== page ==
In my previous article, Immunotherapy: Harnessing the Power of Our Own Cells to Treat Cancer, I introduced the concept of immunotherapy. These targeted therapies utilize aspects of our immune system to discriminate between cancerous and non-cancerous cells to target and kill cancer. In that article, I also introduced the two main branches of the immune system, innate and adaptive, which use different mechanisms to discern the protein uniforms that identify the cells that comprise our bodies versus the cells that form pathogens. This article will explore a revolutionary new type of immunotherapy that takes advantage of our adaptive immune system to fight cancer, called CAR T cell therapy.
The adaptive immune system, similar to Navy SEAL special forces, takes time to train and mount highly specialized attacks against pathogens in our bodies. The two classes of cells that comprise the adaptive immune system are B cells and T cells. In my article about immunotherapy, I explained how B cells attack pathogens by producing antibodies that are sent throughout the body with the job of targeting specific proteins from the pathogens. The proteins that comprise the protein uniforms on pathogens that are targeted by antibodies are called antigens. T cells, similarly, can detect these pathogenic protein uniforms but use a different mechanism called antigen receptors. Antigen receptors are specialized proteins that sit on the surface of the T cell and detect pathogens by interacting with antigens through the detection domain of the receptor. Antigen receptors also contain a second domain that activates T cells to seek out the pathogens with the corresponding proteins.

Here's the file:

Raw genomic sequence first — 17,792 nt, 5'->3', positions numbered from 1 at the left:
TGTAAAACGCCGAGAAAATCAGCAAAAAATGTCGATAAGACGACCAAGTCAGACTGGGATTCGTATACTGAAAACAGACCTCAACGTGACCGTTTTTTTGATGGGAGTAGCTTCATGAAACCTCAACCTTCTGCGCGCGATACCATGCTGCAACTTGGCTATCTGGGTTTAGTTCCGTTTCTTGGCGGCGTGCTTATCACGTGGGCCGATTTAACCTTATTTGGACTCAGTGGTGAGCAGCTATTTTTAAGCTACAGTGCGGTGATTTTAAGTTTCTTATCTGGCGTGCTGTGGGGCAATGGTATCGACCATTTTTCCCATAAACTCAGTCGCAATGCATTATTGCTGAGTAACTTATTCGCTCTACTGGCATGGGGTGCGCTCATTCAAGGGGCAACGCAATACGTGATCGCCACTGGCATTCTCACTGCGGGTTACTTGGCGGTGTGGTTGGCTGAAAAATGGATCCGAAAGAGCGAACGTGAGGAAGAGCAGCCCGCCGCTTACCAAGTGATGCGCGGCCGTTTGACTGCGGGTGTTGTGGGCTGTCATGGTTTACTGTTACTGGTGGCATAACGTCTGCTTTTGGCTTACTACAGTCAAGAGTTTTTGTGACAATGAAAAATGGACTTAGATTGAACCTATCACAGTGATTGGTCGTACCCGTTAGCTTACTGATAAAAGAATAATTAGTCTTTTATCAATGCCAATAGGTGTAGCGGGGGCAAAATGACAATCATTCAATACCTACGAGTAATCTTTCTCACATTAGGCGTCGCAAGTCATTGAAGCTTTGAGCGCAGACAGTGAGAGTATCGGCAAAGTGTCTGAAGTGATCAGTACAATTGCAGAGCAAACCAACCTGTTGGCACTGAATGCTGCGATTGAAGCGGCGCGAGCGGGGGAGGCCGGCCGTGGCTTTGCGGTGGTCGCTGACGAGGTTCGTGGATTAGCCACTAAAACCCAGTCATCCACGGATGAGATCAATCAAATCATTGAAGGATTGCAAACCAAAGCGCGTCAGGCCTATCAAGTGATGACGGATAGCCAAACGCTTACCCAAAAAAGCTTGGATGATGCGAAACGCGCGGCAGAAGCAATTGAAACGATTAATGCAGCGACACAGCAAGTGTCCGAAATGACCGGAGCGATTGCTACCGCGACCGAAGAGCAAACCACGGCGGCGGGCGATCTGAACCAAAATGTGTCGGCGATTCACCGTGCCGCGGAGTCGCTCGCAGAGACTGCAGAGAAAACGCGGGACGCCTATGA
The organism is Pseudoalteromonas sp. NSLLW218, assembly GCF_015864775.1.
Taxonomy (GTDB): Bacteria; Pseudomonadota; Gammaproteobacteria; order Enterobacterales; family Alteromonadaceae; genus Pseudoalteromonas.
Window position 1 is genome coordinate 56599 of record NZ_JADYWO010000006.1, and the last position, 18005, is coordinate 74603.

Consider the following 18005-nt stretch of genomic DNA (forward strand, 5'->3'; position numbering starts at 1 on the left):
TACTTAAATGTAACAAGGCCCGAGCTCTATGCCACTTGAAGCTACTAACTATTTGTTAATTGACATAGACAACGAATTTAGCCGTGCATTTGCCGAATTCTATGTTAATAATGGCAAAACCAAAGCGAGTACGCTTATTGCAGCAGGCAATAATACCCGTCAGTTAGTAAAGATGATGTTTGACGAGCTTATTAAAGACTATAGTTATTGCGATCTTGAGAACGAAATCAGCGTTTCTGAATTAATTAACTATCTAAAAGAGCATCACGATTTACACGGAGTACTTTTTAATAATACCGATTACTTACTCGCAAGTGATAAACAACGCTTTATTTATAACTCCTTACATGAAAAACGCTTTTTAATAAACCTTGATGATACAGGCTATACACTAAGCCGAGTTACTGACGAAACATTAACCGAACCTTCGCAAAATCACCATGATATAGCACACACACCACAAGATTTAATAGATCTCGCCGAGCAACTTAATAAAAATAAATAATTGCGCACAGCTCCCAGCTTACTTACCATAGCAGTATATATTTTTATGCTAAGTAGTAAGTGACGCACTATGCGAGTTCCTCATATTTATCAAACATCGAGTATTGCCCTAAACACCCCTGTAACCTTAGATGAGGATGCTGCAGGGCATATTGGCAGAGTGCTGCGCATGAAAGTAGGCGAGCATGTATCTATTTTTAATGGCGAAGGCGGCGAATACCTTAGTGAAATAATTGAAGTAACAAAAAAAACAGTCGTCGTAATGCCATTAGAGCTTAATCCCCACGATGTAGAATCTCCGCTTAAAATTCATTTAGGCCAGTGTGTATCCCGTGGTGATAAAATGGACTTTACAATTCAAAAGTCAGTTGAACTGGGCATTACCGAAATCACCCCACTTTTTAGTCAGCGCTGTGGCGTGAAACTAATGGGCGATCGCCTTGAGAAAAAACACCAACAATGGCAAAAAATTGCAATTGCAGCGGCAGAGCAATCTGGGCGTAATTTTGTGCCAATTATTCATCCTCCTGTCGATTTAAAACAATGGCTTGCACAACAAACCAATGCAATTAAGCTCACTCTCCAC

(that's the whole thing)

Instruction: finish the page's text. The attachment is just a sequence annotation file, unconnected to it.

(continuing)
As a result of gene rearrangements, millions of unique antigen receptors can be created that each have the capacity to interact with different proteins. These different versions of antigen receptors allow for the highly specialized responses of T cells. In contrast to the ability of antibodies secreted from B cells and sent throughout the body to target pathogens, antigen receptors are permanently attached to T cells. They also cannot directly detect proteins on pathogens. Similar to the way a mother bird chews up food before giving it to her chick, T cells first become activated by detecting pathogen proteins that have been chewed up by other immune cells. The cancer vaccine, sipuleucel-T, which I described in my previous article, utilizes another type of immune cell, dendritic cells, to train T cells to identify and kill cancer cells through this same method.